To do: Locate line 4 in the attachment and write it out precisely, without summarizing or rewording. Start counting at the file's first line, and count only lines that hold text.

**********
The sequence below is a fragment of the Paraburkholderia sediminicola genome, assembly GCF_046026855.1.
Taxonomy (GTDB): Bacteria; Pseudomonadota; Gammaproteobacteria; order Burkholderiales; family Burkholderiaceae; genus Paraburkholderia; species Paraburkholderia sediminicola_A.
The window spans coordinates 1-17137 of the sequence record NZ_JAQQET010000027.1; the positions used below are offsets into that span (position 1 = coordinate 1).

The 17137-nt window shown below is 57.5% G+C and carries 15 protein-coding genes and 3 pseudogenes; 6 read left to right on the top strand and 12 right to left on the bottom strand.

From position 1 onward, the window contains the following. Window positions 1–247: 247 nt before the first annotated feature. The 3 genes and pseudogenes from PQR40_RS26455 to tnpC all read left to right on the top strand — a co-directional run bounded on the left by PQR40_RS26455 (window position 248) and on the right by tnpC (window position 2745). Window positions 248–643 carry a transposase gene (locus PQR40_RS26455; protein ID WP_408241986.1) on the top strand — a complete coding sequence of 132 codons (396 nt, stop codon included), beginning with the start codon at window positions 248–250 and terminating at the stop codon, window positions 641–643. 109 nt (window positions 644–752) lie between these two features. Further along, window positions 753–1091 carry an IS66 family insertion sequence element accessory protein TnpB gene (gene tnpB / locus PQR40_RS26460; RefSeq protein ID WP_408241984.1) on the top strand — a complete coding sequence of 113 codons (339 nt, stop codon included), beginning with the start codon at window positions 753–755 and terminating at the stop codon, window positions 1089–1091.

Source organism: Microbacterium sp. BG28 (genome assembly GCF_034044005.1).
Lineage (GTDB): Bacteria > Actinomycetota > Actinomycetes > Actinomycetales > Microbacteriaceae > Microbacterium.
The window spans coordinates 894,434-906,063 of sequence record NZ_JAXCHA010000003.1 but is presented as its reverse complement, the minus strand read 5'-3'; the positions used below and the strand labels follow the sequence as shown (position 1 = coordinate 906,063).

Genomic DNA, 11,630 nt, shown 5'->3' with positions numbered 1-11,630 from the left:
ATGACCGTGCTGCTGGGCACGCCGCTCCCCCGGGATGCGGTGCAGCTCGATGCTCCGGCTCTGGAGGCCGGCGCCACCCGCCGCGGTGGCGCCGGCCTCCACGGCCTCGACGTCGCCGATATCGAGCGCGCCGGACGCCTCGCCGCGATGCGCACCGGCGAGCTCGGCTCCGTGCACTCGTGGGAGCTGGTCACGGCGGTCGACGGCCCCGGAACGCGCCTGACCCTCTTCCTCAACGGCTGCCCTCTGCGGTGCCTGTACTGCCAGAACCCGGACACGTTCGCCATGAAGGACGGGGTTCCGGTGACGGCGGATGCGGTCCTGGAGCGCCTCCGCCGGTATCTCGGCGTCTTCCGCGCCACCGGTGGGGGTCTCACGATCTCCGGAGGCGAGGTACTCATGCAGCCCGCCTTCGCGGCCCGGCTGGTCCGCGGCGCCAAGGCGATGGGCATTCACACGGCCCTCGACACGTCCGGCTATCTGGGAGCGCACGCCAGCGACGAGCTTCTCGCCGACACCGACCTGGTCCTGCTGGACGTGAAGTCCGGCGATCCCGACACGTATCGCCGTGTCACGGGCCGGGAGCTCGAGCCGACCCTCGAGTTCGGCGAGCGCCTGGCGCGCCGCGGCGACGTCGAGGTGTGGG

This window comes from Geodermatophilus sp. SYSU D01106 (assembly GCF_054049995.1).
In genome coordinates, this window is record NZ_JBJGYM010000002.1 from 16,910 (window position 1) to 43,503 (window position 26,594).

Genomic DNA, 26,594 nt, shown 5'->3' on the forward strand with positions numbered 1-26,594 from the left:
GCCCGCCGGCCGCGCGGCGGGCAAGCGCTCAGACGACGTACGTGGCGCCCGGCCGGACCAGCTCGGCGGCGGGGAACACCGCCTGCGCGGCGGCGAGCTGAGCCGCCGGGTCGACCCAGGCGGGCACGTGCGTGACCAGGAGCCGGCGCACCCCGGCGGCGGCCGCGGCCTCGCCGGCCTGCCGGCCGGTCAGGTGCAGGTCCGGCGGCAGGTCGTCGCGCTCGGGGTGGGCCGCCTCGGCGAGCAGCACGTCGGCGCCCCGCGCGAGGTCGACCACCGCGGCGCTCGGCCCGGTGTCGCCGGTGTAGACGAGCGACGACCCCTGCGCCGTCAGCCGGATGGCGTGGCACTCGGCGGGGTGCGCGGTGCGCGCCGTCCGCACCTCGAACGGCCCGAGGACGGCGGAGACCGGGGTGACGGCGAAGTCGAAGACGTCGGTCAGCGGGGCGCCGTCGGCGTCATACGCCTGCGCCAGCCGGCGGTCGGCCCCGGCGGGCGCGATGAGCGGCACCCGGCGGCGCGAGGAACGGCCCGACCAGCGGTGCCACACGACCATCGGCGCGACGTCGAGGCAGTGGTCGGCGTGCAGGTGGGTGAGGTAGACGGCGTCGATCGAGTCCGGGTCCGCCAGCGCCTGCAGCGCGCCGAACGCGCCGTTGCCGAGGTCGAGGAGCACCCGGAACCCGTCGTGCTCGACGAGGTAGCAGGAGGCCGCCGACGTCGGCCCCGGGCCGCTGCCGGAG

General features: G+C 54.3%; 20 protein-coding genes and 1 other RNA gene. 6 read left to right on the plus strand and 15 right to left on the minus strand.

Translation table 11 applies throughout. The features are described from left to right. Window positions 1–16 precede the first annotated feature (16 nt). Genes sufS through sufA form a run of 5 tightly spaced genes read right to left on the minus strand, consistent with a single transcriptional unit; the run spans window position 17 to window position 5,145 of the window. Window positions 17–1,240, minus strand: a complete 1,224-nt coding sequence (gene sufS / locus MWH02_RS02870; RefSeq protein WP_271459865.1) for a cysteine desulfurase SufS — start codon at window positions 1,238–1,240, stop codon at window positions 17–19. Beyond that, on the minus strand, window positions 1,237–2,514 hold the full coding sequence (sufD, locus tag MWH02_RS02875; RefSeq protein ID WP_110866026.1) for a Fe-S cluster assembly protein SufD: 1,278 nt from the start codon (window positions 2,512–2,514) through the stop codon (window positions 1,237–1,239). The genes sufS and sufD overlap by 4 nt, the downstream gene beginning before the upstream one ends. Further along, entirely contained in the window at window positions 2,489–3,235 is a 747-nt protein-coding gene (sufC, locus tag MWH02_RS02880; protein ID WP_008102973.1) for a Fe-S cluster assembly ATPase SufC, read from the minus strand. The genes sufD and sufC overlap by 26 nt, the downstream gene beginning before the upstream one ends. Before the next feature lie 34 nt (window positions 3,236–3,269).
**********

The 17137-nt window shown below is 57.5% G+C and carries 15 protein-coding genes and 3 pseudogenes; 6 read left to right on the top strand and 12 right to left on the bottom strand.